As I said, I liked this one very much. The world-building is excellent, as are the pacing and the characterizations. I'm looking forward to the sequel.
Oh, this one pushed so many of my buttons (in a good way):
--it's a survival story
--starring a wiseass
--set in space
--and it has a solid science background
I loved this book. I took off half a star because the editing could have been a bit tighter, but this is a piddly criticism. Let me put it this way: When I had finished it the first time, I promptly went back to the beginning and started it all over again. I didn't want it to be over, and I don't give higher praise than that.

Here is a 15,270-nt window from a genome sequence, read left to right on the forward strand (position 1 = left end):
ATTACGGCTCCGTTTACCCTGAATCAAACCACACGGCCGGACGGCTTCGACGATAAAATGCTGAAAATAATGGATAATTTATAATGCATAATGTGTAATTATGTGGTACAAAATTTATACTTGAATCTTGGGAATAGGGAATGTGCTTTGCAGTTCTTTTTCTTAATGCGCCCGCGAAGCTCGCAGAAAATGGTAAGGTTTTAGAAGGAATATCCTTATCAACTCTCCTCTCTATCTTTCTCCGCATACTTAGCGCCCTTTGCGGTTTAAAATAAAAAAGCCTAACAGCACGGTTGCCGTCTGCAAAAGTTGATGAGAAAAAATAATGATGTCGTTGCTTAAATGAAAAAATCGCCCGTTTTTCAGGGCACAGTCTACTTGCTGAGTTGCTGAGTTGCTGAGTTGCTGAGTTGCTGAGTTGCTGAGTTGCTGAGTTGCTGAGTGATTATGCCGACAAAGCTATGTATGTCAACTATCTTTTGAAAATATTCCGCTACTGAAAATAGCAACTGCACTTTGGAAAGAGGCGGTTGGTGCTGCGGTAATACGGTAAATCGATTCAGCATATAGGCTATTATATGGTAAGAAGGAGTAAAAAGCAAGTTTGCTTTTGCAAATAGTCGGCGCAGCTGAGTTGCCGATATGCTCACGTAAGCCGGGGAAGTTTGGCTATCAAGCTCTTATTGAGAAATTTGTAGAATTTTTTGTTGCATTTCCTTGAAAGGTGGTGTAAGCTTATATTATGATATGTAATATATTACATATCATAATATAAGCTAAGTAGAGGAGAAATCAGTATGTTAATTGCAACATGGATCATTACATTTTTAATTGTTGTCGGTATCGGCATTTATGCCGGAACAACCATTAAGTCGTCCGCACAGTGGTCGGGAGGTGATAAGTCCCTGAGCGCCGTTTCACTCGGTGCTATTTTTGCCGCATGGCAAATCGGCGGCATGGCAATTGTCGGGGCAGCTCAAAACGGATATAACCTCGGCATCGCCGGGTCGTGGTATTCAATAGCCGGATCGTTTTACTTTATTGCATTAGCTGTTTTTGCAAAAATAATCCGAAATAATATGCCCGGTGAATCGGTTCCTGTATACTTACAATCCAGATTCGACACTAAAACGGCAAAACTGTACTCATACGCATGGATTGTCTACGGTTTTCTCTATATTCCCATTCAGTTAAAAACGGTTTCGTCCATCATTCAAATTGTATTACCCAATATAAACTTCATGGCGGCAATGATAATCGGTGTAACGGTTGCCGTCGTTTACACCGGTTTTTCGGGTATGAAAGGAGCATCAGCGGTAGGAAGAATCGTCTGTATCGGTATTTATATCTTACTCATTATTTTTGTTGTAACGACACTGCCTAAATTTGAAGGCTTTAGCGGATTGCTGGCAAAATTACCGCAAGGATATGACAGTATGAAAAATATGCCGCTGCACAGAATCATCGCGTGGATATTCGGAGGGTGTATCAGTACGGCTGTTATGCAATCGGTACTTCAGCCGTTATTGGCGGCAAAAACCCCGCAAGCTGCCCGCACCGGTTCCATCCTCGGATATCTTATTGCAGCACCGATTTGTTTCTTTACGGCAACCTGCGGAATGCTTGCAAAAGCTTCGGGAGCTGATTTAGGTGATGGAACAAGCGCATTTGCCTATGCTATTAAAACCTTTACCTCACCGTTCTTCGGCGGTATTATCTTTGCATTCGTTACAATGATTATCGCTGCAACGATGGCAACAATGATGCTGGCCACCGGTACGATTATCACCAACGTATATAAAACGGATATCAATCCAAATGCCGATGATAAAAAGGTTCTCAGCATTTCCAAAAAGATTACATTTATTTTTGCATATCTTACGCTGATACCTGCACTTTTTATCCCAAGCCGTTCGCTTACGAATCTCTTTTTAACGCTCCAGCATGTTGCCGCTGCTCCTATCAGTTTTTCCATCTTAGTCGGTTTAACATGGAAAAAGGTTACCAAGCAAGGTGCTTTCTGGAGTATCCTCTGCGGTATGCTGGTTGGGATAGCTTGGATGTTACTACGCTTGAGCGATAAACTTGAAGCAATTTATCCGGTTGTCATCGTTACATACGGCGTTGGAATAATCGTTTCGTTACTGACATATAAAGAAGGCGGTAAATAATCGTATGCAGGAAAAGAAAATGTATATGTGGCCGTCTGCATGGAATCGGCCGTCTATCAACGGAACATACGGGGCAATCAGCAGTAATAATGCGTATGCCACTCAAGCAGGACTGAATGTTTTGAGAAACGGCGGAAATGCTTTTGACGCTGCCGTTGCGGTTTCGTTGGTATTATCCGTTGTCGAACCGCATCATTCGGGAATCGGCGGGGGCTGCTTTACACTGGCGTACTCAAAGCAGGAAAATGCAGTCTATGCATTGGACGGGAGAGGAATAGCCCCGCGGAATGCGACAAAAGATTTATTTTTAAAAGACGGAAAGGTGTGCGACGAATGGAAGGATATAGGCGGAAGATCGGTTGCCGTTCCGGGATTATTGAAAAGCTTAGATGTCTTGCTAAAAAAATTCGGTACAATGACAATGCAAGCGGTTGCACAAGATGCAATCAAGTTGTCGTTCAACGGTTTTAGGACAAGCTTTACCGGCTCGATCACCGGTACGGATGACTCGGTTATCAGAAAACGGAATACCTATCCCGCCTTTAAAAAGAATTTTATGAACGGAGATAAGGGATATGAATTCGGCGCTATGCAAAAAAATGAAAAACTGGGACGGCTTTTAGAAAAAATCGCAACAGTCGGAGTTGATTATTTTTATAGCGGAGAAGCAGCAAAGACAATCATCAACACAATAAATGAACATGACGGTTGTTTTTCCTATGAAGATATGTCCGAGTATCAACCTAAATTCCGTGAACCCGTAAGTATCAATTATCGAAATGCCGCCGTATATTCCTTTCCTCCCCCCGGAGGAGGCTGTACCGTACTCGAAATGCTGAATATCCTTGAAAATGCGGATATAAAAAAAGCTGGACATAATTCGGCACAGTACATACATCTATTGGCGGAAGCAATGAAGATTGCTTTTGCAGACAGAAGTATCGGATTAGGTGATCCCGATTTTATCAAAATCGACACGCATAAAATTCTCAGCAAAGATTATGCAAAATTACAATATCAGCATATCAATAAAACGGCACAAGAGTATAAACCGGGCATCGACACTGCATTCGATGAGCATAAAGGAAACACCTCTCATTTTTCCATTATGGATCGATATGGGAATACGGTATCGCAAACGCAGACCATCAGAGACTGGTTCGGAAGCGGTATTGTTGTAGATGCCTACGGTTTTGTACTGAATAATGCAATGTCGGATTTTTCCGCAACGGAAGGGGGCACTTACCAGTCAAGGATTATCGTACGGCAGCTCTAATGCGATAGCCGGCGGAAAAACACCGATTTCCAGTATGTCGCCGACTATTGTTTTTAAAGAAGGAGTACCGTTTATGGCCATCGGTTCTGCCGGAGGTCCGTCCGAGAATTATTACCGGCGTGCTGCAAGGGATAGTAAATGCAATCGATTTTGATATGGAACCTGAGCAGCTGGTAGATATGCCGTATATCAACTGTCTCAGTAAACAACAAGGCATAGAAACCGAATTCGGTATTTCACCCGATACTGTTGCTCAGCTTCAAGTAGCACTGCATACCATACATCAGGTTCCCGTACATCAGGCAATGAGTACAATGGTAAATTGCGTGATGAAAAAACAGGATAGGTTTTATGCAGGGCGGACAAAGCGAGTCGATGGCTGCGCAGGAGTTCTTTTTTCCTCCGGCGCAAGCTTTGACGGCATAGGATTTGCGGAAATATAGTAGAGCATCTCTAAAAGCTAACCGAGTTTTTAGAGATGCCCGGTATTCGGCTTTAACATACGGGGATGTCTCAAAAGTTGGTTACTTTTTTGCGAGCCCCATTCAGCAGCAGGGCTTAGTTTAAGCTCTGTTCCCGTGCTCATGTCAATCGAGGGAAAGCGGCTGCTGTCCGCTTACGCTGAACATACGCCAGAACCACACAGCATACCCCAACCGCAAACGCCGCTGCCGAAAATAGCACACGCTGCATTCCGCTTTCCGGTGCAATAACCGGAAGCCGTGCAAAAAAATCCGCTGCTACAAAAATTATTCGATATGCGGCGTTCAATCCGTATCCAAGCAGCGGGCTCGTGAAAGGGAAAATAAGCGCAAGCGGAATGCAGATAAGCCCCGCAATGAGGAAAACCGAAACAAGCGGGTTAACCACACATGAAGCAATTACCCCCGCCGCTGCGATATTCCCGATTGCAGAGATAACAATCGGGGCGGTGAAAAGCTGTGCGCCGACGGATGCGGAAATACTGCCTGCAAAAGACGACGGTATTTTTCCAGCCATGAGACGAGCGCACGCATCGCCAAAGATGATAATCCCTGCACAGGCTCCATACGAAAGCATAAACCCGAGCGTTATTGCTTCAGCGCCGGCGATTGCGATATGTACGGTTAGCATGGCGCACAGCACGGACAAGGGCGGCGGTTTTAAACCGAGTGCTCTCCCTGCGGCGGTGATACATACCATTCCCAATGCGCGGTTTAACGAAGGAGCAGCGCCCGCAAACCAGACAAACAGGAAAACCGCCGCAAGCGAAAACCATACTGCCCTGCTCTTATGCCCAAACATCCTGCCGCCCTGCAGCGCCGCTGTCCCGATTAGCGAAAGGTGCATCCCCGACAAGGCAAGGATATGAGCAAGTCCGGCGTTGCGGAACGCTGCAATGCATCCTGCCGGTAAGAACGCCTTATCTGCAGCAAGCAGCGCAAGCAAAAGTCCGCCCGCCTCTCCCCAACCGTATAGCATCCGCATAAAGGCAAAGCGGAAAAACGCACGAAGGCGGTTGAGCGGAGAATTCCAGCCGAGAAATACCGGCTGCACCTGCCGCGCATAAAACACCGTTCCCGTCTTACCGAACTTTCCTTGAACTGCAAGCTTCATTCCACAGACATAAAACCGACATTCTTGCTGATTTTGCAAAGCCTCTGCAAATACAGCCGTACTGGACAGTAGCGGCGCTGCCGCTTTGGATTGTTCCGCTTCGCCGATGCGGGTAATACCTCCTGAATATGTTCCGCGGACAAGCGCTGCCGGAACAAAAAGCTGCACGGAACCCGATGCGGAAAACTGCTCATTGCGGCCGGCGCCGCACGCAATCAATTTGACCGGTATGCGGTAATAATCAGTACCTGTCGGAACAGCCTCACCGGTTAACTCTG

Summary: Astronaut Mark Watney has been stranded on Mars, left there by his crewmates under the assumption that he's dead (hint: he's not). Using his skills as a botanist and an engineer, he MacGuyvers his way into surviving and coming up with a plan to communicate with Earth and maybe even get home in one piece.
I wouldn't spoil the events of this book for the, well, world, so you'll be lucky enough to read it for yourself. This is the best storytelling I've seen in a long time. Have fun.